Monarch Butterflies are flooding into their winter home in Mexico right now as their population makes a stunning comeback. Heroic efforts to save the iconic butterflies are credited with what could be a quadrupling of their numbers over what was recorded last year.

“We are calculating that three to four times more butterflies will arrive compared to last year,” Mexican Environment Secretary Rafael Pacchiano said in a press conference.

Every autumn, Monarchs make an epic 2,500 mile migration from as far north as Canada to head for warmer weather in Mexico.

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The Monarch population had dropped 90% over 20 years because of illegal logging and pesticide use that destroyed milkweed plants the butterflies need to feed and lay their eggs. But last year, an estimated 56.6 million of the species wintered in central Mexico’s evergreen forests— recovering somewhat from the all-time low of 35 million in 2013.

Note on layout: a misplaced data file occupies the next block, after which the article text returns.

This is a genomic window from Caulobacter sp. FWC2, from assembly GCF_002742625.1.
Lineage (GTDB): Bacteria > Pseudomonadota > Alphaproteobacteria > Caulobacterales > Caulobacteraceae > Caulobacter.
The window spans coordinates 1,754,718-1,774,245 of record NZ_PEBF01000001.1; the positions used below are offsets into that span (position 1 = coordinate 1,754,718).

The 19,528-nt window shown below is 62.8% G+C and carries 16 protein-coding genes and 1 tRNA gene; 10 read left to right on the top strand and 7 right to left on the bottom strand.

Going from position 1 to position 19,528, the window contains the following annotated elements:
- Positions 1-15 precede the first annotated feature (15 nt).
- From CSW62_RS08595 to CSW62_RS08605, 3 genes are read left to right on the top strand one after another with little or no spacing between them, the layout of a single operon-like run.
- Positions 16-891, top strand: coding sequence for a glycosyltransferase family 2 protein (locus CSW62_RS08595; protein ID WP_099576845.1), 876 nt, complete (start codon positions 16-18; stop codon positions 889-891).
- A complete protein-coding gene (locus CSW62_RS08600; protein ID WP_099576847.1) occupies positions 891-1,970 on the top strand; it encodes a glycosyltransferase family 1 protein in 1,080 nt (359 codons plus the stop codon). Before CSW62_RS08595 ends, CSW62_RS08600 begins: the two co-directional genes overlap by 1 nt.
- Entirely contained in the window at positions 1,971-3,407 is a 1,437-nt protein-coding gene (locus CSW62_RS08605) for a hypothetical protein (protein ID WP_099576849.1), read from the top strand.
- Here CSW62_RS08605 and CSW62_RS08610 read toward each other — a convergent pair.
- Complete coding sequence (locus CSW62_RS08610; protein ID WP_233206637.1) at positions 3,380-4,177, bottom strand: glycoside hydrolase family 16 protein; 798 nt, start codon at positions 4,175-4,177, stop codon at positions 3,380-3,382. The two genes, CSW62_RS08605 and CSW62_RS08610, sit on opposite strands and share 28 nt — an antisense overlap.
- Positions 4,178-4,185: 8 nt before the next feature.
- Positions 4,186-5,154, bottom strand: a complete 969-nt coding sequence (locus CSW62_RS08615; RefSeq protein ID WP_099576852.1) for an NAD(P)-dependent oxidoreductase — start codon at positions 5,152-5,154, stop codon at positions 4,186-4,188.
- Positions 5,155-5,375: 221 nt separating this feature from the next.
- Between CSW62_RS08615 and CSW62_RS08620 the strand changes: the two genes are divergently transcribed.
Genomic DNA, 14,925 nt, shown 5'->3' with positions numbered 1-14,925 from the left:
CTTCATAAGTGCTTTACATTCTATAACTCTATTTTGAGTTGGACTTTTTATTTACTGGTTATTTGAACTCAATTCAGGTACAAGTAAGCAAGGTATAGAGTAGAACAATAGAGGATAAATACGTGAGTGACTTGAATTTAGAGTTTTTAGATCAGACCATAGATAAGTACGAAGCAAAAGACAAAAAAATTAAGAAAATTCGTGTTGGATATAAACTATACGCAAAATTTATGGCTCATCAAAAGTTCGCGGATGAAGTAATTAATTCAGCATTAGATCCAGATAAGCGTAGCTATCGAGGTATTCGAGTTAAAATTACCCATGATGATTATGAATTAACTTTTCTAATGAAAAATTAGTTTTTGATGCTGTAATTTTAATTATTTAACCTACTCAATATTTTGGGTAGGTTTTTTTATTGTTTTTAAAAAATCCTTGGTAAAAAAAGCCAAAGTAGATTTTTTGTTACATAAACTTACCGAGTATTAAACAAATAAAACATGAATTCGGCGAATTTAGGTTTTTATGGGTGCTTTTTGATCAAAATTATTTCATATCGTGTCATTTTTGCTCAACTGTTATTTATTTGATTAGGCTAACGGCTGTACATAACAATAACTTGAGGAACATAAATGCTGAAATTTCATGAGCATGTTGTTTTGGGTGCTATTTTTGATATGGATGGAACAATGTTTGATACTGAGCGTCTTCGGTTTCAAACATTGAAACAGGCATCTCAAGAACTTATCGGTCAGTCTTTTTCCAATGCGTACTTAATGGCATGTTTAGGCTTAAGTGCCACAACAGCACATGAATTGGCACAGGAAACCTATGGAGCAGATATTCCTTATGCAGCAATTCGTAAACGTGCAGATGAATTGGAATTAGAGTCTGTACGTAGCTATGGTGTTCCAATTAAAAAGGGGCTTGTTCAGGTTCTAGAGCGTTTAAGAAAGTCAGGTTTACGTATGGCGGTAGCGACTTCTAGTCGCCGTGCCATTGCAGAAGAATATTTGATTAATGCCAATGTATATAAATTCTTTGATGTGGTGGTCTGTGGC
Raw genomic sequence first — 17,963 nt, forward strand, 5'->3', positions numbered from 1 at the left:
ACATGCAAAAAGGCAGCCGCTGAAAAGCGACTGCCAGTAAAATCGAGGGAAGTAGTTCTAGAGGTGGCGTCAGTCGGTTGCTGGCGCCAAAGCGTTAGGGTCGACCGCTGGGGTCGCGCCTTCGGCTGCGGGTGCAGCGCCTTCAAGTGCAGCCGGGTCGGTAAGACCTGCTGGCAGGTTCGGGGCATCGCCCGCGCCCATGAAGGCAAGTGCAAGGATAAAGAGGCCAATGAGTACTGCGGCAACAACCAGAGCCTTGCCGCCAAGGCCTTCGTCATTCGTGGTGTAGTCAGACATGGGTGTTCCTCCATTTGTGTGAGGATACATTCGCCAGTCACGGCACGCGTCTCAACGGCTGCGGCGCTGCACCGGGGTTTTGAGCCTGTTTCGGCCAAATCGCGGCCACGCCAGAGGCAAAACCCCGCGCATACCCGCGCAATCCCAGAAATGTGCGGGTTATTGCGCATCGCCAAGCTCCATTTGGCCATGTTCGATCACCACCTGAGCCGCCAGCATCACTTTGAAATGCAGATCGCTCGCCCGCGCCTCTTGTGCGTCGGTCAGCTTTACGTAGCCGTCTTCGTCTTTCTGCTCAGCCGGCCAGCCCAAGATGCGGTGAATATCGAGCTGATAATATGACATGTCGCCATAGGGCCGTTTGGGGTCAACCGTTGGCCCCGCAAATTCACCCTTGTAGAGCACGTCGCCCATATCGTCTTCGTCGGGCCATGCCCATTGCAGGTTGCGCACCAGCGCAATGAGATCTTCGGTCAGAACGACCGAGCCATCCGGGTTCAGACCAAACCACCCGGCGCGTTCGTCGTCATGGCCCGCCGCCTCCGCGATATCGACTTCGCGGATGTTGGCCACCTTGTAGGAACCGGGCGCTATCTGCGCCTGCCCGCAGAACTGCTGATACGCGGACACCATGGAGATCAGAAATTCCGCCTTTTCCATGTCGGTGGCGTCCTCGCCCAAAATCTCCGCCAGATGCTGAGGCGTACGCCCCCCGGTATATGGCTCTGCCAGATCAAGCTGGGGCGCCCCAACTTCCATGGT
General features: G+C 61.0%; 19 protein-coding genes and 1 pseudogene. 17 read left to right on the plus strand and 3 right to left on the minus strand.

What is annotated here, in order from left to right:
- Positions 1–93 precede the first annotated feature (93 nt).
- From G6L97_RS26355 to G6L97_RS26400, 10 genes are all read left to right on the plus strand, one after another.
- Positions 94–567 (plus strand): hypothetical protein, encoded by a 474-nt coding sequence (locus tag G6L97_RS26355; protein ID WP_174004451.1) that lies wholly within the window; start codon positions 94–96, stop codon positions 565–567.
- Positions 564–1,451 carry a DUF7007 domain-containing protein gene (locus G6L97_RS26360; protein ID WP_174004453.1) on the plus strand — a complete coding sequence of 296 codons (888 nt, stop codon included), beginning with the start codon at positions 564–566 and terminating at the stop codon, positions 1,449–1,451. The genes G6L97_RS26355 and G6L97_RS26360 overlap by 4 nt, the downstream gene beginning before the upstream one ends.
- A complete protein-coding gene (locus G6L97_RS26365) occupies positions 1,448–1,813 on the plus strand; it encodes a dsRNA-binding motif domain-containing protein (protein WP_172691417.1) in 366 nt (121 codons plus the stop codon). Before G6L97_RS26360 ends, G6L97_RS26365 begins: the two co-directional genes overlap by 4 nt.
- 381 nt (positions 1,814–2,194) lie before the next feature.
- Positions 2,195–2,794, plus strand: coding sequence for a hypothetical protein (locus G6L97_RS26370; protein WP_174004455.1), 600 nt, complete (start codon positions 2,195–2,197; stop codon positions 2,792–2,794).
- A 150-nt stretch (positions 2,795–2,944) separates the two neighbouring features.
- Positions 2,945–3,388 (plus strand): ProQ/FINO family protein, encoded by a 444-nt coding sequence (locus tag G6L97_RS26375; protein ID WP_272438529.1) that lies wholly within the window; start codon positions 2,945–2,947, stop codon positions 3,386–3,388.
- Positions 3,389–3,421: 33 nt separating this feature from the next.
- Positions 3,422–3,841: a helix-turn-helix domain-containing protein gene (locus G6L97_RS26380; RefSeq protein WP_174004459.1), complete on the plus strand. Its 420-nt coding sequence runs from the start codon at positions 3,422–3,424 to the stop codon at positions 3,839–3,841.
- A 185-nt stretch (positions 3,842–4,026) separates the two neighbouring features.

In recent years, Canada, the U.S., and Mexico have taken sweeping steps to protect Monarch habitat and migration routes. They cracked down on illegal loggers and restricted pesticide use.

The U.S. also spent $3.2 million earlier this year to restore 200,000 acres of Monarch habitat from California to the Midwest — including 750 new habitats formed in schoolyards. More than a million dollars of that fund went toward paying farmers to maintain habitat for the butterflies.

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“The magic of the monarch butterfly is that little patches matter,” U.S. Fish and Wildlife Service Director Dan Ashe said in announcing the fund back in February. He said tiny patches of habitat “can make a difference on a continental scale.”

The conservation goal of the North American nations is to maintain at least 225 million Monarchs coming to Mexico–which looks like a goal they will achieve in 2015.

(WATCH the AFP video above) – Photo by Audrey, CC

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